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Time-domain FIR Hilbert transformer design is essentially an exercise in lowpass filter design. As such, an ideal discrete FIR Hilbert transformer, like an ideal lowpass FIR filter, cannot be achieved in practice. Fortunately, we can usually ensure that the bandpass of our Hilbert transformer covers the bandwidth of the original signal we're phase shifting by ± 90o. Using more filter taps improves the transformer's performance (minimizing passband ripple), and the choice of an odd or even number of taps depends on whether the gain at the folding frequency should be zero or not, and whether an integer-sample delay is mandatory. Those comments also apply to the complex-filter method (Figure 9-15) for generating a complex signal from a real signal. A possible drawback of that method is that the real part of the generated complex signal is not equal to the original real input signal. (That is, xI(n) does not equal xr(n).)

Using a floating point number format, the complex filtering scheme yields roughly a 0.15 dB peak-peak passband ripple difference between the two real filters with 100 taps each, while the FIR Hilbert filter scheme requires something like 30 taps to maintain that same passband ripple level. These numbers are for the scenario where no filter coefficient windowing is performed. Thus the FIR Hilbert filter method is computationally more efficient than the complex filtering scheme. For very high-performance analytic signal generation (where the equivalent Hilbert transformer bandwidth must be very close to the full fs/2 bandwidth, and passband ripple must be very small), the DFT method should be considered.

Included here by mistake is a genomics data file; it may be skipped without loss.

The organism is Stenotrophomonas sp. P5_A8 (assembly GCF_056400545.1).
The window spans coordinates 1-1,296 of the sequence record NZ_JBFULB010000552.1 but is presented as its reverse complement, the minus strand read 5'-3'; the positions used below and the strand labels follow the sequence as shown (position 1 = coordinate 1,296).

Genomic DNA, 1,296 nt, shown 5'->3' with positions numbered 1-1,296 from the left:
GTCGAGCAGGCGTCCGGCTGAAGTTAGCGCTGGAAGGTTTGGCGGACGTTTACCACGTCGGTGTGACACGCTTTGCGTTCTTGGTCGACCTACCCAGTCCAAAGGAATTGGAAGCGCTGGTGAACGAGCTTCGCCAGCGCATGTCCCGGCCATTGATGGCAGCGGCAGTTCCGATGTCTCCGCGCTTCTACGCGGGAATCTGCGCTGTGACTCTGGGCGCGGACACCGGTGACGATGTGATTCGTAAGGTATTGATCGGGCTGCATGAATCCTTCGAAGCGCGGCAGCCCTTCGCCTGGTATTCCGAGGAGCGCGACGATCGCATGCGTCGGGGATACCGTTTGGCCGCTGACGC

The complex filtering scheme exhibits an amplitude loss of one half, where the DFT and FIR Hilbert filtering methods have no such loss. The DFT method provides the most accurate method for generating a complex analytic signal from a real signal, and with the DFT the real part of xc(n) is equal to the real input xr(n). Choosing which method to use in any given application requires modeling with your target computing hardware, using your expected number format (integer versus floating point), against the typical input signals you intend to process.

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